The two metal wing radial-engine powered PN-10s were redesignated as PN-12s, which combined the revised wings of the PN-7 but reverted to the metal hull of the PN-8 with the enlarged chines and was fitted with the more reliable radial engines. The fin was further enlarged, with a straight leading edge. It would see extensive production to re-equip the Navy's patrol squadrons.
As the production capacity of the Naval Aircraft Factory was limited, production was contracted out to several aircraft companies, with versions being built by Douglas as the PD-1, by Keystone as the PK-1 and by Martin as the PM-1 and PM-2. These each had their own differences from the PN-12, as the Keystone PK-1 and Martin PM-2 the twin fins and rudders of the PN-11, while the PM-1 and PM-2 also had an enclosed cockpit, and the PK-1 had a modified hull form with a sharper bow.
These also formed the basis for the Hall PH flying boats, with a different hull fitted with an enclosed cockpit, and some of these remained in service until World War II.
The early prototypes of PN sea planes were used in a series of long-distance flights. During the afternoon of 31 August 1925, an attempt was made to fly a pair of PN-9 planes non-stop from San Francisco to Hawaii, a distance of nearly 2,400 miles (3,864 km) — a trip anticipated to take 26 hours to complete. The first plane to start was forced to land 300 miles (480 km) outside of San Francisco due to a failure of oil pressure, with the crew rescued by the destroyer USS William Jones and the aircraft towed back to port.
The second PN-9 to depart, captained by U.S. Navy Commander John Rodgers, flew 1,841 miles (2,963 km) before running out of fuel when anticipated tailwinds that would have slowed gasoline consumption did not materialize. The plane was unable to make contact with the naval airplane tender USS Aroostook, a ship stationed along the PN-9's flight path and was forced to land at sea when both engines stopped functioning. With power lost, the plane was unable to send or receive radio signals. Although this was at the time a new distance record for seaplanes, the plane remained hundreds of miles short of the nearest landfall and the situation of the crew, with limited quantities of food and water, appeared dire.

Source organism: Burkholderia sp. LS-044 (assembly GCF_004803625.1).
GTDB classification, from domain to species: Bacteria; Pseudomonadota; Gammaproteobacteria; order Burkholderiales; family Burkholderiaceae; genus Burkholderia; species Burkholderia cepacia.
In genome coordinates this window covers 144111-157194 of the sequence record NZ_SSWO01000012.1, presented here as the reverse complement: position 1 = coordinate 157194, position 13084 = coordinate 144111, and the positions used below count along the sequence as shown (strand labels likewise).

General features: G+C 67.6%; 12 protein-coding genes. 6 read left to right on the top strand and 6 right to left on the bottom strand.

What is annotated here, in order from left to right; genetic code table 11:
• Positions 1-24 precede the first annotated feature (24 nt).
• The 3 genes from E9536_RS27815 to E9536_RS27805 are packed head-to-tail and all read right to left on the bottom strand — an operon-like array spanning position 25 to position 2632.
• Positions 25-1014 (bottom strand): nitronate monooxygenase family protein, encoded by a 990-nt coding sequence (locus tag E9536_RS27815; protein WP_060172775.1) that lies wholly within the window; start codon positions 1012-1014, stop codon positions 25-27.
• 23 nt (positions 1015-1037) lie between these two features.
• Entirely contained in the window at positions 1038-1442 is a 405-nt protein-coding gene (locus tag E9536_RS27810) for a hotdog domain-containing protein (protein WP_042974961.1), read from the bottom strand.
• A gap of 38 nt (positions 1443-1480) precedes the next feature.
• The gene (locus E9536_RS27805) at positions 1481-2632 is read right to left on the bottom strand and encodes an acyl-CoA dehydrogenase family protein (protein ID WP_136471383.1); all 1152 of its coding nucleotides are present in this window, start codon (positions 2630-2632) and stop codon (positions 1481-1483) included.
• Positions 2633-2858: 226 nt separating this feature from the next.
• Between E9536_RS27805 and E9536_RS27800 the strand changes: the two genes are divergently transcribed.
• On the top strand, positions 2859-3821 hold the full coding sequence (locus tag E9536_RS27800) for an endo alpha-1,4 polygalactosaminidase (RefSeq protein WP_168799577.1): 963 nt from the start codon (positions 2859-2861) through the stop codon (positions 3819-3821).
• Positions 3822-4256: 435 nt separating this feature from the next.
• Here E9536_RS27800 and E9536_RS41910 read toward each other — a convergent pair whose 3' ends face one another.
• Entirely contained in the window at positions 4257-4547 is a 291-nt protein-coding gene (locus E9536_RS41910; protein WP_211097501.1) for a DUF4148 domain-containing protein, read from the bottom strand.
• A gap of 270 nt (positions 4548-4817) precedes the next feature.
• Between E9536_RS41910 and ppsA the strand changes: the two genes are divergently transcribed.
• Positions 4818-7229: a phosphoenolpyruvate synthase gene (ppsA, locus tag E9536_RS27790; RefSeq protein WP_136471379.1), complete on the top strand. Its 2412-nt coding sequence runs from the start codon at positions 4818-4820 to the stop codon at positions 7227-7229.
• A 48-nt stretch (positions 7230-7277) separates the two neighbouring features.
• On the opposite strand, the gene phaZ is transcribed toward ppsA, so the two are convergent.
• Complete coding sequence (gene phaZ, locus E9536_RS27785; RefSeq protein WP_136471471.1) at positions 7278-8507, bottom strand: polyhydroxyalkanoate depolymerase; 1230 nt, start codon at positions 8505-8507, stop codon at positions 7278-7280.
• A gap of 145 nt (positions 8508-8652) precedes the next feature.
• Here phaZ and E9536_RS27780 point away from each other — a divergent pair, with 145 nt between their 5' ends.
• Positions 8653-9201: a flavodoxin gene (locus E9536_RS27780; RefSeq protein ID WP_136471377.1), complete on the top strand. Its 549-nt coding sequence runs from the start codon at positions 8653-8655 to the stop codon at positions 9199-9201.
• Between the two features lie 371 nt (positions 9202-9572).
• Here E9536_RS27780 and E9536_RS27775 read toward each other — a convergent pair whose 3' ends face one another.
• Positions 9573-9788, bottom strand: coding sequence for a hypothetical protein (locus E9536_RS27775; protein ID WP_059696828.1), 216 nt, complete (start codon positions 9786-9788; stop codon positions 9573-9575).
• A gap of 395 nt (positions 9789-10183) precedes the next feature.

Since seas were moderate, the decision was made to attempt to sail the plane to Hawaii. The crew then rigged crude sails made from fabric torn from the aircraft's wings and sailed the aircraft a further 450 miles (720 km), finally being spotted on the ninth day about 15 miles (24 km) off the southeast coast of the Hawaiian island of Kauai. In the aftermath of the headline-grabbing rescue, Commander Rogers was promoted to the position of Assistant Chief of the Navy's Bureau of Aeronautics. PN-9 No. 1, the same plane sailed to Hawaii, did not fare as well, later ditching in the Caribbean Sea during an attempted long-distance flight to South America and subsequently sunk as a navigation hazard.
The two PN-12s were also used to set various records, including range and speed over circuit records.
The various production derivatives of the PN-12 entered service with the US Navy from 30 April 1928, when VP-7D received its first Douglas PD-1, remaining in service until July 1938, when the last Keystone PK-1 was retired.
Three Martin PM-1s were also supplied to the Brazilian Navy in 1930, and used in bombing raids during the 1932 revolution.
Data from United States Navy Aircraft since 1911 
Aircraft of comparable role, configuration, and era